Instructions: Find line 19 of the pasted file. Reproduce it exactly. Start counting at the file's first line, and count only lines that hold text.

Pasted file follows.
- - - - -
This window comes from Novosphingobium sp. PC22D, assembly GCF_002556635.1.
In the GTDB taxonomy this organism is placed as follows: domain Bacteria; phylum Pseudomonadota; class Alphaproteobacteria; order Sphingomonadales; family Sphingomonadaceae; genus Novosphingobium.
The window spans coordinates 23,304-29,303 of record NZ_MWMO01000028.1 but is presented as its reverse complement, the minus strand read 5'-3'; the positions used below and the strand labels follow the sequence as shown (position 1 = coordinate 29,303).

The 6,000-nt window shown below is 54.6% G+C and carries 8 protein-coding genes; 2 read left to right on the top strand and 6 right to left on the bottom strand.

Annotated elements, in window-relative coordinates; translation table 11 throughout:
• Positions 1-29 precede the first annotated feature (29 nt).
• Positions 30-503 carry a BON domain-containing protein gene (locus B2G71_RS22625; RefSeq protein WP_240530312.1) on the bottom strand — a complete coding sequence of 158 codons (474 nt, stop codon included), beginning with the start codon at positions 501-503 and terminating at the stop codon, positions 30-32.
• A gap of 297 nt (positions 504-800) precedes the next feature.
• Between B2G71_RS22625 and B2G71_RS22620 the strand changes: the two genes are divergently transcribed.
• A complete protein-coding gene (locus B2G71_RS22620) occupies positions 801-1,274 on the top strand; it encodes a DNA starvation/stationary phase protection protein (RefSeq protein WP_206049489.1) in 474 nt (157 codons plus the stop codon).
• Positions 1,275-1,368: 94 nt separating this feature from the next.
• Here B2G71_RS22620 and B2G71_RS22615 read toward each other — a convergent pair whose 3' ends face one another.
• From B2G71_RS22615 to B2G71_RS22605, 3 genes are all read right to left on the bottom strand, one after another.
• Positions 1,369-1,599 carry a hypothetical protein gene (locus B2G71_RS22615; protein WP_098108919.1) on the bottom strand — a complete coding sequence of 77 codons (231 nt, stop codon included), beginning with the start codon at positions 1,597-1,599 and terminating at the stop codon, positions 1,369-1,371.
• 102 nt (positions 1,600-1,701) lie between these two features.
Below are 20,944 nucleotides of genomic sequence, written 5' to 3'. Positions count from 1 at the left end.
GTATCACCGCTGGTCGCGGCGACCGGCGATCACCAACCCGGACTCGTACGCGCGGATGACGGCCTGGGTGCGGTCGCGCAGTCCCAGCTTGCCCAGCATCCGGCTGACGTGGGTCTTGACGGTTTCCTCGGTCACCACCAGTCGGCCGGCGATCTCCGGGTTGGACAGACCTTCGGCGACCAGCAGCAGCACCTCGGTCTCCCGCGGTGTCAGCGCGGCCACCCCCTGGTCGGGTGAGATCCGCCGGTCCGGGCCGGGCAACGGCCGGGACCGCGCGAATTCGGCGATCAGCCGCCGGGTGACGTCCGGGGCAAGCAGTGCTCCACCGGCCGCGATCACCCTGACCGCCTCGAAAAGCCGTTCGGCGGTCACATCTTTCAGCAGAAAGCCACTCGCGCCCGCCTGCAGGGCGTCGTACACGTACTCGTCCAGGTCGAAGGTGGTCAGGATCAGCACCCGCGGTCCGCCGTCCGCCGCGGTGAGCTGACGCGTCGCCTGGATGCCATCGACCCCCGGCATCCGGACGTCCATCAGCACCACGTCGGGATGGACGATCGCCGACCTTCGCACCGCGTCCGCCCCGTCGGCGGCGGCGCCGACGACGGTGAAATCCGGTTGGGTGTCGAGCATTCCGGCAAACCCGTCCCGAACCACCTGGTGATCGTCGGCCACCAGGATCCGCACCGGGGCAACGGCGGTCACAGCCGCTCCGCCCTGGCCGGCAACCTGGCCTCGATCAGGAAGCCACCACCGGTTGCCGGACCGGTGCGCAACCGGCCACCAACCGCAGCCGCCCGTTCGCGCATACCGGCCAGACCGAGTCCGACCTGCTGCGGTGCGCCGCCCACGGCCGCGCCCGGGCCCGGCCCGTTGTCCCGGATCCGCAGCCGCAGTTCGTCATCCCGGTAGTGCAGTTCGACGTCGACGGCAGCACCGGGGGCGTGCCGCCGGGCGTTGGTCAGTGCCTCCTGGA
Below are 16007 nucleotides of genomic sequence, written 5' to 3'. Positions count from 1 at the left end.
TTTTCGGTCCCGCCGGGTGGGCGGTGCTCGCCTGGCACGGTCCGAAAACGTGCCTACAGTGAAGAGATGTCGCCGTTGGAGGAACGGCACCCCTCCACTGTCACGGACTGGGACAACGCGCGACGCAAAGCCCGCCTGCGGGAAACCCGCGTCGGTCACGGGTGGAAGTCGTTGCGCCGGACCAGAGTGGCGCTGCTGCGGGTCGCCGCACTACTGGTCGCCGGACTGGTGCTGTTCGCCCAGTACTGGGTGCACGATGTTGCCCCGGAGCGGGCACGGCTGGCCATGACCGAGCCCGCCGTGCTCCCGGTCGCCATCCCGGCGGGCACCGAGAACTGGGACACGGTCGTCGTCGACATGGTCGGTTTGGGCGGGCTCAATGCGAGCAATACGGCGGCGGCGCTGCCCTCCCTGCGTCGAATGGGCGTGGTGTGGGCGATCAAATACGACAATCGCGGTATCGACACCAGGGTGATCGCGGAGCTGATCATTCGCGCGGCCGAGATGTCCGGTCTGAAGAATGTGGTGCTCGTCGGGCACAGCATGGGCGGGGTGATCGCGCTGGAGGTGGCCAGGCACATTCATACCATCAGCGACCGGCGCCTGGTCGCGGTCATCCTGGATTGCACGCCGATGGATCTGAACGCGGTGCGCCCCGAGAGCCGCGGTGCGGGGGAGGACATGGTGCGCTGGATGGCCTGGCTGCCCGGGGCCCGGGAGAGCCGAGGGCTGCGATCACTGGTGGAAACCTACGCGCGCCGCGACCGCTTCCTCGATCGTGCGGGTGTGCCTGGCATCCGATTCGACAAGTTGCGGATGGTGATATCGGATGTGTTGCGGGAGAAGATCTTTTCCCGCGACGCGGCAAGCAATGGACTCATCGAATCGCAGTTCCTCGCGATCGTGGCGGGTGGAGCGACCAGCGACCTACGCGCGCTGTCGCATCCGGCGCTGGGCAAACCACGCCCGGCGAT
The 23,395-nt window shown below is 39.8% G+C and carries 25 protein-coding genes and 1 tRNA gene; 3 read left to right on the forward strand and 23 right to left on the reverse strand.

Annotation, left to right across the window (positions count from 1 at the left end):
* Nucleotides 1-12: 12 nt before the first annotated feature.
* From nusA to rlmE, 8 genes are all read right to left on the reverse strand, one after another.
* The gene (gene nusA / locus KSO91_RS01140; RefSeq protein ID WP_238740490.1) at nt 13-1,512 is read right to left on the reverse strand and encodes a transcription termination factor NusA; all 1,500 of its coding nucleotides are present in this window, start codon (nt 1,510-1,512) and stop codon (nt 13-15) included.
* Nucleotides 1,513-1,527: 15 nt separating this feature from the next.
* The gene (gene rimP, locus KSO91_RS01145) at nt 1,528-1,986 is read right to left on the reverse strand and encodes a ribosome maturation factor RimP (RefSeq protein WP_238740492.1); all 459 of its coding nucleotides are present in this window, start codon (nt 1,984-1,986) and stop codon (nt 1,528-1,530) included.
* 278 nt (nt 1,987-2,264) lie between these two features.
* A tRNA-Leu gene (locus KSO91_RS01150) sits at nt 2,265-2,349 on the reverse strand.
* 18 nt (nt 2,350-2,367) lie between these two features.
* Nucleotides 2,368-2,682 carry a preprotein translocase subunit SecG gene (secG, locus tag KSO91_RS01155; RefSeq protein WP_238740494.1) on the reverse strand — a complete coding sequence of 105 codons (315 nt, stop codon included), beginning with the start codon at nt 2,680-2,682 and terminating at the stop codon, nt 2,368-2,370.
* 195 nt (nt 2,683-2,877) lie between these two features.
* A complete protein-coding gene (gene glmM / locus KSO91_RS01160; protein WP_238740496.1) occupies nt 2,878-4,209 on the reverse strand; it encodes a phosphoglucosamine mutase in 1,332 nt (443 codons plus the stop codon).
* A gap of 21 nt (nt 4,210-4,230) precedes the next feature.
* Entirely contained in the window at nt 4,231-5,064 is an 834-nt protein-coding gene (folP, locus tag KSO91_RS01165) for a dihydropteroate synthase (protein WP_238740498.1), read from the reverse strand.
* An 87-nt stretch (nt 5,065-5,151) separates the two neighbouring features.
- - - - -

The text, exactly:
TTTTCGGTCCCGCCGGGTGGGCGGTGCTCGCCTGGCACGGTCCGAAAACGTGCCTACAGTGAAGAGATGTCGCCGTTGGAGGAACGGCACCCCTCCACTGTCACGGACTGGGACAACGCGCGACGCAAAGCCCGCCTGCGGGAAACCCGCGTCGGTCACGGGTGGAAGTCGTTGCGCCGGACCAGAGTGGCGCTGCTGCGGGTCGCCGCACTACTGGTCGCCGGACTGGTGCTGTTCGCCCAGTACTGGGTGCACGATGTTGCCCCGGAGCGGGCACGGCTGGCCATGACCGAGCCCGCCGTGCTCCCGGTCGCCATCCCGGCGGGCACCGAGAACTGGGACACGGTCGTCGTCGACATGGTCGGTTTGGGCGGGCTCAATGCGAGCAATACGGCGGCGGCGCTGCCCTCCCTGCGTCGAATGGGCGTGGTGTGGGCGATCAAATACGACAATCGCGGTATCGACACCAGGGTGATCGCGGAGCTGATCATTCGCGCGGCCGAGATGTCCGGTCTGAAGAATGTGGTGCTCGTCGGGCACAGCATGGGCGGGGTGATCGCGCTGGAGGTGGCCAGGCACATTCATACCATCAGCGACCGGCGCCTGGTCGCGGTCATCCTGGATTGCACGCCGATGGATCTGAACGCGGTGCGCCCCGAGAGCCGCGGTGCGGGGGAGGACATGGTGCGCTGGATGGCCTGGCTGCCCGGGGCCCGGGAGAGCCGAGGGCTGCGATCACTGGTGGAAACCTACGCGCGCCGCGACCGCTTCCTCGATCGTGCGGGTGTGCCTGGCATCCGATTCGACAAGTTGCGGATGGTGATATCGGATGTGTTGCGGGAGAAGATCTTTTCCCGCGACGCGGCAAGCAATGGACTCATCGAATCGCAGTTCCTCGCGATCGTGGCGGGTGGAGCGACCAGCGACCTACGCGCGCTGTCGCATCCGGCGCTGGGCAAACCACGCCCGGCGAT